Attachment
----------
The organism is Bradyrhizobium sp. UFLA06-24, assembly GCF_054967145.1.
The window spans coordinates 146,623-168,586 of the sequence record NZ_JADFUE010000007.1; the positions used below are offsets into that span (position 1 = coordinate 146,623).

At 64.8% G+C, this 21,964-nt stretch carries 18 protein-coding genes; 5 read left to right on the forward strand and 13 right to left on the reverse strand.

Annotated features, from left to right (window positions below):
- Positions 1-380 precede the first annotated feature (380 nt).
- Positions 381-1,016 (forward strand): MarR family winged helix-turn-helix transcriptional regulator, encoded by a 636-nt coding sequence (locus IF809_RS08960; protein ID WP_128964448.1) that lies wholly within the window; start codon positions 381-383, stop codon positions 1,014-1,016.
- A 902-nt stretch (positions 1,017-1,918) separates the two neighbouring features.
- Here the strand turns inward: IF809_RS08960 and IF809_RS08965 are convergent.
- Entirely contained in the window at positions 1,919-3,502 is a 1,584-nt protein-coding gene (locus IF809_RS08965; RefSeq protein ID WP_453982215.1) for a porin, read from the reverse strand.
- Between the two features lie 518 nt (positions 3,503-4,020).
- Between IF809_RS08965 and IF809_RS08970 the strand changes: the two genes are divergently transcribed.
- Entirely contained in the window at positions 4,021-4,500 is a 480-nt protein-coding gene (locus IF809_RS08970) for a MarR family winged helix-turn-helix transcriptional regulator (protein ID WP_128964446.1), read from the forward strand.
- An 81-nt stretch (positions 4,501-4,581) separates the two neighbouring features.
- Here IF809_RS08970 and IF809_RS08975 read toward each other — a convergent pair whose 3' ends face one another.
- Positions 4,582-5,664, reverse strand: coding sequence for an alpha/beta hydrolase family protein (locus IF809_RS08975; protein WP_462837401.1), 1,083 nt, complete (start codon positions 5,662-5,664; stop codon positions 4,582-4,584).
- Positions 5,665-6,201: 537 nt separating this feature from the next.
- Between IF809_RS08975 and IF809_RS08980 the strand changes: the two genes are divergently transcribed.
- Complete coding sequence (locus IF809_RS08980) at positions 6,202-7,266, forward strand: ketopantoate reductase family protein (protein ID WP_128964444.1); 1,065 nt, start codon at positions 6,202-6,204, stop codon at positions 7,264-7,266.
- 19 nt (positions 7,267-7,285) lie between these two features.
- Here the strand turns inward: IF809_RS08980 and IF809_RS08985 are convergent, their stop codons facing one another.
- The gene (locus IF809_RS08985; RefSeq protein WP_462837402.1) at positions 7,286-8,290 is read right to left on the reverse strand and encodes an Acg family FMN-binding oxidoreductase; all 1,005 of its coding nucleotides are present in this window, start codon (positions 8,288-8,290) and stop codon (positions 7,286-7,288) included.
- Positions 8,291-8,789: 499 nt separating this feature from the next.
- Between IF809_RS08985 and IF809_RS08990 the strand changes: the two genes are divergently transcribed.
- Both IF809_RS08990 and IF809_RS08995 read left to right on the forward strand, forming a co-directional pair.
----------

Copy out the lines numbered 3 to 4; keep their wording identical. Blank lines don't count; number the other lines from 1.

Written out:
At 64.8% G+C, this 21,964-nt stretch carries 18 protein-coding genes; 5 read left to right on the forward strand and 13 right to left on the reverse strand.

Annotated features, from left to right (window positions below):